Friday, March 04, 2016

Time for an international strike

Cadbury's originally a home grown Quaker inspired UK owned chocolate maker taken over subsequently (following earlier mergers) by USA based Kraft International now called Mondelez International is currently involved in a strike by its workers in Ireland with a related strike in Chicago USA both seeking to fend off restructuring and potential closures. An indefinite strike by hundreds of workers at the Cadbury production plant in Coolock, Dublin began this morning in a dispute over the outsourcing of jobs. Cadbury plans to outsource 17 positions in its stores division as part of a Labour Court recommendation, which was rejected by Unite and SIPTU. Both unions now say they will strike until the company rescinds the decision to outsource. The owner of Cadbury, Mondelez International, has said the strike action will undermine its future viability as well as its operation in Rathmore, Co Kerry.

Mondelez International had revenue of 33.2 billion dollars in 2014 and made profits of 2.18 billion in that year.  It was formally known as Kraft and as Kraft in 2012 it gave almost 2 million dollars to the US based "Coalition Against The Costly Food Labeling Proposition" which was set up to oppose a proposed law requiring GMO containing foods to be labelled as such in California.  In 2015 the US Commodity and Futures Commission said Mondelez Global had made 5.4 million dollars through alleged price fixing on the global wheat market.  Alexia Howard,according to the Wall Street Journal "a closely-followed food and beverage analyst at Bernstein" forecast last year that Mondelez  should be able to increase its profit rate from 12 to 18%.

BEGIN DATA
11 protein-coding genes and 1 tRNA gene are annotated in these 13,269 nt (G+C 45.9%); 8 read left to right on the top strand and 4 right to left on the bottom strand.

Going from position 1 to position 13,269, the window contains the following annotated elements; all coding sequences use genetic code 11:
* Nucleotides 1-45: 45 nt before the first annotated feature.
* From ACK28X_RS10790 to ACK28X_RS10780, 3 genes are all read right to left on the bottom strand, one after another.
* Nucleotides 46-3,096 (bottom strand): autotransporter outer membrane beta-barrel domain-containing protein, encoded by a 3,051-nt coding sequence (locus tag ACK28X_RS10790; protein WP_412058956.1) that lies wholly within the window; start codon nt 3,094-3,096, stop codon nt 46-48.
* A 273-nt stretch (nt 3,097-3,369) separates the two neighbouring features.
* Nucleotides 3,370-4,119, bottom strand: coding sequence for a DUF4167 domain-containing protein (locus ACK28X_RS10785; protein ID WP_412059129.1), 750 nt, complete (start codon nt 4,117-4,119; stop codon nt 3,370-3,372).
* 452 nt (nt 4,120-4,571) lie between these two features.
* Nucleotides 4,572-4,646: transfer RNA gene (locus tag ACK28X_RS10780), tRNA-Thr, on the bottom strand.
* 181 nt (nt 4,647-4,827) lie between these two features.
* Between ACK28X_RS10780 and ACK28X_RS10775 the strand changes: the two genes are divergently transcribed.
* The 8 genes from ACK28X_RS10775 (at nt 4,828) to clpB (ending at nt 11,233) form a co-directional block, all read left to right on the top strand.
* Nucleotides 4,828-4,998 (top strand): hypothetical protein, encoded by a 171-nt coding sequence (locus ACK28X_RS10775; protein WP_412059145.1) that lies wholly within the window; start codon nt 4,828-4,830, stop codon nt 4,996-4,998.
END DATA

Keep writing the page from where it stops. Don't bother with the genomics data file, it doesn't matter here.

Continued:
The media present the mechanisms of this shift in the share of profits whether it be outsourcing to low wage areas or a refusal of wage rises as some sort of inevitable natural law that workers have to accept in a race to the bottom. The intention is to make workers in different countries compete to accept wage cuts and worsening conditions.

In Chicago the Bakery, Confectionery, Tobacco Workers and Grain Millers International Union characterized the company's proposal to replace the current pension plan as an "extremely risky and unreliable 'savings account.'" On Dec. 21, the union filed a grievance alleging that Mondelez has been filling jobs within the bargaining unit at the bakery with contracted nonunion workers. "The (union) has maintained that these actions by [Mondelez] are part of the plan to move production from Chicago to Mexico while weakening the union's bargaining unit and bargaining power prior to the move," according to the lawsuit. Mondelez projects it will save about $46 million a year by installing four production lines at the Mexico plant rather than making that investment at the Chicago plant.

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